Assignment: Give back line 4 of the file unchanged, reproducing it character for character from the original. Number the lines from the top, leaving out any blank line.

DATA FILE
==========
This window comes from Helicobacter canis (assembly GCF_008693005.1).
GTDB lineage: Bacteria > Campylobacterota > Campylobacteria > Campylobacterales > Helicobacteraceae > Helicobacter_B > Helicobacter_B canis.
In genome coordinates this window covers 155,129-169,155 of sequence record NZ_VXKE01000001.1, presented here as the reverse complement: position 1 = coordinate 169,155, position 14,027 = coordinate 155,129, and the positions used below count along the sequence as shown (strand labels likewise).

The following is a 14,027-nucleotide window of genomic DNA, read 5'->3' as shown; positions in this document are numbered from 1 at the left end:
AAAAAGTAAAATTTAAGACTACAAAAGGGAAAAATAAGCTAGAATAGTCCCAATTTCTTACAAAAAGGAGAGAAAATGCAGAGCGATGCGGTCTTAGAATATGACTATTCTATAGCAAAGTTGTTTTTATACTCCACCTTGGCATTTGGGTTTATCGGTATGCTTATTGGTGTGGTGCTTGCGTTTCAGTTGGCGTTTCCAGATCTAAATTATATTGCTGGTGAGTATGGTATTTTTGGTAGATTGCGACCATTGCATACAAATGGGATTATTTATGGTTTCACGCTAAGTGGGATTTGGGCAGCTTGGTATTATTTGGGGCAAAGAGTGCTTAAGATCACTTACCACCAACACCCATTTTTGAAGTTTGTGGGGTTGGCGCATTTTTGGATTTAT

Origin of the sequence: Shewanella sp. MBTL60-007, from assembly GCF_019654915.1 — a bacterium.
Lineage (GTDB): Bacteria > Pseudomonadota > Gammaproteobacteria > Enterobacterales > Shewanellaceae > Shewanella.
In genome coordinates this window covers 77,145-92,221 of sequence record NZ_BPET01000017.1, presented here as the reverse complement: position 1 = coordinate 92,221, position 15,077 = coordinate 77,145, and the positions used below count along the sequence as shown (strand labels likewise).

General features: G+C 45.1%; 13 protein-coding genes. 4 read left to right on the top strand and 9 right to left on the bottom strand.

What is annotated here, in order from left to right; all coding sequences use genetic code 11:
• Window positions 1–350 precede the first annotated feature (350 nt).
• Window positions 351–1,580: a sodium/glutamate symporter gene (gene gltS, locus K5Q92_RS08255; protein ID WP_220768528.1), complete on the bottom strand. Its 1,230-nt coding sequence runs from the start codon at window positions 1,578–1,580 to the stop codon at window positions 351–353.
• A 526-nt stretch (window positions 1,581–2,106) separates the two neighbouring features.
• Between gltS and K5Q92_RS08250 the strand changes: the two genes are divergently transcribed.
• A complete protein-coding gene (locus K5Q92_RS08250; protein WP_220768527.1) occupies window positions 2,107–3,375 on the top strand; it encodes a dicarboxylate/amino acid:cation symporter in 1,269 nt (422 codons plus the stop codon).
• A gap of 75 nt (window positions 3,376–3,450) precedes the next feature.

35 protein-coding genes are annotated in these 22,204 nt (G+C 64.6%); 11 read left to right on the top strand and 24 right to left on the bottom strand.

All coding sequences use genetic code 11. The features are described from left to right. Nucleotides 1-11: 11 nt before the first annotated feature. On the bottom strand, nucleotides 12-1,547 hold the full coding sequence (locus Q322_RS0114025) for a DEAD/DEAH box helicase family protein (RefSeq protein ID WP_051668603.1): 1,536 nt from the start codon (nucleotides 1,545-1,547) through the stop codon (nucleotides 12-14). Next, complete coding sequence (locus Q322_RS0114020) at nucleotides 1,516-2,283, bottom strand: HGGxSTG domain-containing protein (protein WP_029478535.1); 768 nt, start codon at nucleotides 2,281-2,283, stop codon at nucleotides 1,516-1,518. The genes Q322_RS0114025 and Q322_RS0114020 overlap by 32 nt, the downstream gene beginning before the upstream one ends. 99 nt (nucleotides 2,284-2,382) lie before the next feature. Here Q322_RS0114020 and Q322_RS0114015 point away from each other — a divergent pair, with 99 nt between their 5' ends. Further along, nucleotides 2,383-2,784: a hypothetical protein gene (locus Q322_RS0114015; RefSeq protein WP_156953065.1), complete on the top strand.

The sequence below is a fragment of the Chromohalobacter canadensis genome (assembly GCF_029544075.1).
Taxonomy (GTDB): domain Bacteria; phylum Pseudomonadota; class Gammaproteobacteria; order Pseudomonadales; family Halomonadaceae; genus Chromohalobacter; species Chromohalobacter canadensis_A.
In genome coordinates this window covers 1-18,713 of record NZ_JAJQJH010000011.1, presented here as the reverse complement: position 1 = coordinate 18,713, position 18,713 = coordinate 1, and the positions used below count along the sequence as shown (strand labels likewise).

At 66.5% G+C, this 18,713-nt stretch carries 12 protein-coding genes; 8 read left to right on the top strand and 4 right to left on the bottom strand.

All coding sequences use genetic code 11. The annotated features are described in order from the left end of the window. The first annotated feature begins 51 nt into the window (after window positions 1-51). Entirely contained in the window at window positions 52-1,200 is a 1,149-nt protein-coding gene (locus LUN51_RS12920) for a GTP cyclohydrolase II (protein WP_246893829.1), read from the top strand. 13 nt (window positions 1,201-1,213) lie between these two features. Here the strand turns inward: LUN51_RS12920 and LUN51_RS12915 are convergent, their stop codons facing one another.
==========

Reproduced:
The following is a 14,027-nucleotide window of genomic DNA, read 5'->3' as shown; positions in this document are numbered from 1 at the left end: